Cold Cases

Cold Case Murder Victim's Grandsons Record Podcast In Her Memory

Betty Jones and her friend Kathryn Crigler were sexually assaulted and murdered on Labor Day 1990. Their killer has never been caught. 

For most of their lives, Nashville resident Jason B. Jones and his brother Simon have wanted the answer to one question: Who killed their step-grandmother, Betty Jones, and her friend Kathryn Crigler in Starkville on Labor Day 1990?

Jason was 11 and Simon not quite 4 when Betty and Crigler were sexually assaulted in Crigler's home on Highway 82 East on Sept. 3 of that year. According to investigators, Betty was stabbed to death at the scene, while Crigler was taken to the hospital, where she died about two months later. While there have been suspects over the years, the killer was never arrested and the case is still unsolved.

"It was always kind of that lingering shadow of 'there's no resolution, the guy's still out there, it'll never be solved,'" Simon said. "And nothing was happening. ... It was as cold as a cold case could get."

More than 25 years later, the brothers started "Knock Knock" podcast, a true crime podcast about Betty, Crigler and the investigation into their murders.

Jason told Oxygen.com that he and his brother launched the podcast on Sept. 3, 2017, which was the 27th anniversary of their step-grandmother’s death.

“Six months earlier I began thinking about what I could do,” he said. “This has always been a taboo story in our family’s history.”

Seven episodes, and several question-and-answer special episodes later, and the brothers have talked to investigators, DNA experts, family members and people who knew the victims — several of whom they only found because those people began listening to the podcast.

The final episode of Season 1 aired last week.

Jason told Oxygen.com he cooked up the idea after listening to documentary-style true crime podcasts like "Serial" and "Up and Vanished." The latter was started by an Atlanta filmmaker with no formal training in either criminal investigation or journalism.

“That was an inspiration for me because I thought maybe I could do that too about this case that was so intensely personal,” Jason said.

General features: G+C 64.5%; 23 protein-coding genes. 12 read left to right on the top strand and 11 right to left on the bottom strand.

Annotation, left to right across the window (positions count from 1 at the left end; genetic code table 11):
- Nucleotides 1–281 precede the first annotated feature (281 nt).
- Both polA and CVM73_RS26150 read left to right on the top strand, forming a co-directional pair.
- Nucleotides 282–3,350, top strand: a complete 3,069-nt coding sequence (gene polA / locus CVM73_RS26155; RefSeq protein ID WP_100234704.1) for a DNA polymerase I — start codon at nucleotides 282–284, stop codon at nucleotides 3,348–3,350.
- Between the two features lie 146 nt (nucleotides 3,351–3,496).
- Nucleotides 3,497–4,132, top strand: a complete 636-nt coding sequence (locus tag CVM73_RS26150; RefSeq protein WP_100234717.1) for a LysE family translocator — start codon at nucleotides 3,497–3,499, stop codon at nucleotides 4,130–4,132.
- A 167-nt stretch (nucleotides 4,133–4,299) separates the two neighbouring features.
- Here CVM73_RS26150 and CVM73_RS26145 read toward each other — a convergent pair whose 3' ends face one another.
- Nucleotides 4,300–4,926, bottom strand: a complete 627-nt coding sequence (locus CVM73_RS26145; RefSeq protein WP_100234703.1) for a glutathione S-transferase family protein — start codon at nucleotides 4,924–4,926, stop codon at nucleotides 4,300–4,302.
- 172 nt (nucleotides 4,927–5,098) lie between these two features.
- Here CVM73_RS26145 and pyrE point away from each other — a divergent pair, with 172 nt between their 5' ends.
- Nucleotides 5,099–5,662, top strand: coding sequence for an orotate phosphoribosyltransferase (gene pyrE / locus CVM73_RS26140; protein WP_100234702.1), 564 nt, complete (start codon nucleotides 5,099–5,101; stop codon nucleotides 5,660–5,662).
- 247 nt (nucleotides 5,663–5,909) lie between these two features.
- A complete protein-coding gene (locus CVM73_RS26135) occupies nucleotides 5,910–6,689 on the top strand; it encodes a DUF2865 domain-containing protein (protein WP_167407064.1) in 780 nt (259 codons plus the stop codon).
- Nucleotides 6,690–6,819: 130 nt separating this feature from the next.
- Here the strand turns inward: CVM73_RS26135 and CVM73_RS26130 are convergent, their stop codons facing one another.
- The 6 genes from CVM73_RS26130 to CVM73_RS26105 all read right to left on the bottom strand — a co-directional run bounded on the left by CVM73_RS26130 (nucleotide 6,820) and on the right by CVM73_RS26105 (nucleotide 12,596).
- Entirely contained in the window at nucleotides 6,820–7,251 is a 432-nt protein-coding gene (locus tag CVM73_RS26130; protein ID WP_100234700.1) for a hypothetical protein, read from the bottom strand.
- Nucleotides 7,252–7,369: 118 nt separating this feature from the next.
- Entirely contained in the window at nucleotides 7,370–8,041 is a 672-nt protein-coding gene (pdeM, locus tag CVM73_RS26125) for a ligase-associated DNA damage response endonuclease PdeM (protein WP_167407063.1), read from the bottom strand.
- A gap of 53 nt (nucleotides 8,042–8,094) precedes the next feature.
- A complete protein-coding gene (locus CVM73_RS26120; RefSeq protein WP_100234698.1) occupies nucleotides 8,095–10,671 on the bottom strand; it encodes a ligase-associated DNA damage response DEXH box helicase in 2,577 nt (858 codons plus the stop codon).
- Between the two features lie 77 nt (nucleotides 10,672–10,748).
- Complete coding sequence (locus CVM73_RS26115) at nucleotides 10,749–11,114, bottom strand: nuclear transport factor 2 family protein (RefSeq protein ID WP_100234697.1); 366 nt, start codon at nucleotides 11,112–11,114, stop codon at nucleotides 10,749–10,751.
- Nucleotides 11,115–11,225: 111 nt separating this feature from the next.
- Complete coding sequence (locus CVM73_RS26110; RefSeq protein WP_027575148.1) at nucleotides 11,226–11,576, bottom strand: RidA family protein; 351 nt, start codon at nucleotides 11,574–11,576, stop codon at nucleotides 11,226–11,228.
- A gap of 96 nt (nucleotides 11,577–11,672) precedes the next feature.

Jason was frustrated that they were no leads in the case but he was equally saddened by something else.

“There wasn’t really a digital footprint about their life,” he told Oxygen.com, adding that Google searches of their murder came up with scarce information about both their deaths and their lives. “In making this podcast we had two really distinct goals. One was to create awareness back to this unsolved case and hopefully take steps towards justice. More importantly from a personal perspective was to document these two women’s beautiful lives and create what we refer to as a digital memorial for them so that never again will someone go on Google and search their names and not come up with the story that they left behind.”

In preparation for the podcast, Jason traveled to Starkville, where he connected with Starkville Police Department — specifically the lead investigator in the case, Sgt. Bill Lott — as well as representatives from MSU and friends of Betty and Crigler. Jason even met the owner of the house where they were killed and looked around inside.

"Everyone has been so accommodating to our efforts and I have to believe that's because there's a community who really wants to see resolution for this case," Jason said.

Each of the seven main episodes cover a particular topic, from information on each of the victims to the investigation. One episode, in which they interview the DNA expert in the O.J. Simpson case, is on familial DNA.

Lott, who became the lead investigator in the Labor Day murders in the early 2000s, explained that in some states, investigators use a specific type of DNA search that can match DNA of close family members.

Mississippi's state crime lab doesn't currently run familial DNA searches, focusing instead only on exact DNA matches. Lott has already run the DNA profile of the suspect in the Labor Day murder against DNA in the national database Mississippi uses. He hasn't had a match.

"At this point, it is dependent upon DNA to stop it because we have exhausted all the suspects that were ever in the file," he told the Associated Press. "So it's going to have to be ... a familial search or a brother and a cousin come forward."

Jason and Simon have included on their website a change.org petition requesting the Mississippi Attorney General's Office to look into allowing familial DNA searches in criminal cases.

"We strongly believe (familial DNA) can be the next step in solving this case," Simon said.

Listeners can find the podcast at www.knockknockpodcast.com.

The Associated Press contributed to this report.

[Photos: Provided]

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